The 2018 PyeongChang Winter Games reached their grand finale on Sunday, with the closing ceremony highlighting the Olympic

Winter Olympic Games end with celebration of future

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PyeongChang (South Korea), Feb 25: The 2018 PyeongChang Winter Games reached their grand finale on Sunday, with the closing ceremony highlighting the Olympic spirit of adventure while presenting a vision of the future and a message of peace.

The competition wrapped up on Sunday with host South Korea having set its Winter Olympics medals record with 17 — five gold, eight silver and four bronze medals, good for seventh place, reports Yonhap news agency.

Norway led all countries with 39 medals, including 14 gold medals. Germany also captured 14 gold medals but had eight fewer medals in total than Norway.

North Korea, represented by its Winter Olympics record 22 athletes, didn’t win any medal, though it was hailed in some quarters as delivering the message of peace by its mere presence here.

Held under the slogan, “Passion, Connected,” PyeongChang 2018 was the first Winter Olympics in South Korea and the largest ever, with 2,920 athletes representing 92 nations.

There were a record 102 gold medals at 12 venues in PyeongChang and its neighbouring cities of Gangneung and Jeongseon.

Athletes and officials gathered at the PyeongChang Olympic Stadium for one last big party. PyeongChang’s organisers said the closing ceremony, put together by executive creative director Song Seung-whan, was titled “The Next Wave.”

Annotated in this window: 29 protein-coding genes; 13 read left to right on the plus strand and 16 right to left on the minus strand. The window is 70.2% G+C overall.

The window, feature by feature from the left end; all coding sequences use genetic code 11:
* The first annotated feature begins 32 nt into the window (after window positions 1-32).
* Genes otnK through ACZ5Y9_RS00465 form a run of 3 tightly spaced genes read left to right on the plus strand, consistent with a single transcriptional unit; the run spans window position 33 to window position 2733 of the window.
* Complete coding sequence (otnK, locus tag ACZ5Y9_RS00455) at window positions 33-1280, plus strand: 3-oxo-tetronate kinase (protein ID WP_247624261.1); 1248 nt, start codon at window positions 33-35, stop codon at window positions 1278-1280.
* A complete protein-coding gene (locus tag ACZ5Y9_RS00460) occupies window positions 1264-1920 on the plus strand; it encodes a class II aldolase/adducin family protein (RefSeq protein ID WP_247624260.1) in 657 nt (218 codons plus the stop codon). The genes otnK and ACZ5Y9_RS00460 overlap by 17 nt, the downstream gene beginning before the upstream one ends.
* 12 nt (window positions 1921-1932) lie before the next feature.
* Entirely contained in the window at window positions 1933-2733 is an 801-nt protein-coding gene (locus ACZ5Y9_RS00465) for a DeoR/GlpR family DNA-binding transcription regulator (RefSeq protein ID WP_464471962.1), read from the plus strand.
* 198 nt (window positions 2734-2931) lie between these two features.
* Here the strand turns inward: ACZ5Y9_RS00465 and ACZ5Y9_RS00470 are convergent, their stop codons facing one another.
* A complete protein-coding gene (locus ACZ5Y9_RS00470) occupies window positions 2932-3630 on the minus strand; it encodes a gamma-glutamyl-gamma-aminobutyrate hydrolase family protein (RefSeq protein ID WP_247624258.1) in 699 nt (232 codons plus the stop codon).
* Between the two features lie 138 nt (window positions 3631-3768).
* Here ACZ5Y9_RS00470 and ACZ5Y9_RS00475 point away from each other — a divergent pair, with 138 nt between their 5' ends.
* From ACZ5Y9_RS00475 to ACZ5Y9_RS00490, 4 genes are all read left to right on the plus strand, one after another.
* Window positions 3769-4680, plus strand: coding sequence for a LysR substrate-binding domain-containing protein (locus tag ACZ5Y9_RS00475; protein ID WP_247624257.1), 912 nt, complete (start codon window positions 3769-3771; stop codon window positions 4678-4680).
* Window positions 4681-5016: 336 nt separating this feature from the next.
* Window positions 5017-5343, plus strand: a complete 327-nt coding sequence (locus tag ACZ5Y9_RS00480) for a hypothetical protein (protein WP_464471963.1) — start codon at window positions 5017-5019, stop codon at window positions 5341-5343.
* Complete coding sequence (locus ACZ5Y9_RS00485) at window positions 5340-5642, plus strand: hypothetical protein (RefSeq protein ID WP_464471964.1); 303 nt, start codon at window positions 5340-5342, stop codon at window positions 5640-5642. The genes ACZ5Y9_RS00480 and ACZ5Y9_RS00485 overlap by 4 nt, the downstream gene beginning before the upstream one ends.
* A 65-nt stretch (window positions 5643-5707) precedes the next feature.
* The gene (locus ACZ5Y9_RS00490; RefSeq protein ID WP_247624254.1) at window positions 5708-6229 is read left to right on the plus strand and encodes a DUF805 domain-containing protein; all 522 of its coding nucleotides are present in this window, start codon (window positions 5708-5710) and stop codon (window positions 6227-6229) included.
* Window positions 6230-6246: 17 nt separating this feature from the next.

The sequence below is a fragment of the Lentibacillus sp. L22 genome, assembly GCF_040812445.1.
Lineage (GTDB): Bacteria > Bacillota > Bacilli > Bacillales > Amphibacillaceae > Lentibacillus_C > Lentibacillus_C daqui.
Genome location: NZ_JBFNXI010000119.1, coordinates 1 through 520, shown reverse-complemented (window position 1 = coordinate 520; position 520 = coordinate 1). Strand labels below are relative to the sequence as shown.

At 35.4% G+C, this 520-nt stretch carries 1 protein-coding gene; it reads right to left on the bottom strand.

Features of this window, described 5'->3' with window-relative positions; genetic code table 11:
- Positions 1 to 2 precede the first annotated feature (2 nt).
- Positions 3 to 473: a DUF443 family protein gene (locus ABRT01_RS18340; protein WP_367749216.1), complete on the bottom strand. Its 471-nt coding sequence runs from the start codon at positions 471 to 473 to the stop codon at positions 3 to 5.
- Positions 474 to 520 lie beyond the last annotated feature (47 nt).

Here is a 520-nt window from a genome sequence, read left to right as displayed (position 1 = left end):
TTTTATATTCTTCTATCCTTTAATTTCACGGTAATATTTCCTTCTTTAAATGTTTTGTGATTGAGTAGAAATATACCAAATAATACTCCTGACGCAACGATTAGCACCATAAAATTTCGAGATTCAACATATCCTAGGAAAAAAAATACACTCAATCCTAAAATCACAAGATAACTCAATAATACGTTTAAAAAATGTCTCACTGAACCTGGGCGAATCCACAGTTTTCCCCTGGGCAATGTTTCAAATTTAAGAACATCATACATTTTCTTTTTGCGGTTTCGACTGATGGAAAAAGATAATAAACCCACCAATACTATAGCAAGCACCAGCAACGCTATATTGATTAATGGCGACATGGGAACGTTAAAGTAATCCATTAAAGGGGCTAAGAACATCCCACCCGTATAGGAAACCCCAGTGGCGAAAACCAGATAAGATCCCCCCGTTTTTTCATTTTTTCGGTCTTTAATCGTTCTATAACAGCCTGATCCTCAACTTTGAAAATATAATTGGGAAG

It referred to the sense of adventure that compels people to challenge themselves to reach greater heights, PyeongChang said.

The ceremony mixed traditional Korean imagery with modern aesthetics while also presenting its future vision of Korea through K-pop productions.

And unlike at the opening ceremony, the athletes all marched into the stadium in no particular order.

Compared to the Parade of Nations at the opening ceremony, the Parade of Athletes at the closing ceremony was designed to symbolize all competitors coming together as one nation.

And since there was no formal parade for participating countries, South Korea and North Korea didn’t have a joint march behind one flag as they did at the opening ceremony.

Speed skater Lee Seung-hoon, the inaugural men’s mass start champion, was the flagbearer for South Korea, and figure skater Kim Ju-sik had the honour for North Korea.

Lee became Asia’s all-time leader in Olympic speed skating medals with five, by taking the mass start gold and team pursuit silver here.

Kim teamed up with Ryom Tae-ok to finish 13th in the pairs, the North’s highest position in its Olympic figure skating history.

PyeongChang handed over the Olympic Flag to Beijing, host of the next Winter Games in 2022.

It will be the first time that two consecutive Winter Games will be staged in Asia. Beijing, the first city to host both the Summer and Winter Olympics, put on an eight-minute cultural presentation directed by renowned filmmaker Zhang Yimou.

At the end of the ceremony, the PyeongChang Olympic Stadium turned into a huge outdoor club with electronic dance music (EMD) thumping through the chilly night. South Korea’s own DJ Raiden and Dutch EDM star Martin Garrix helped bring the night to a wild finish.

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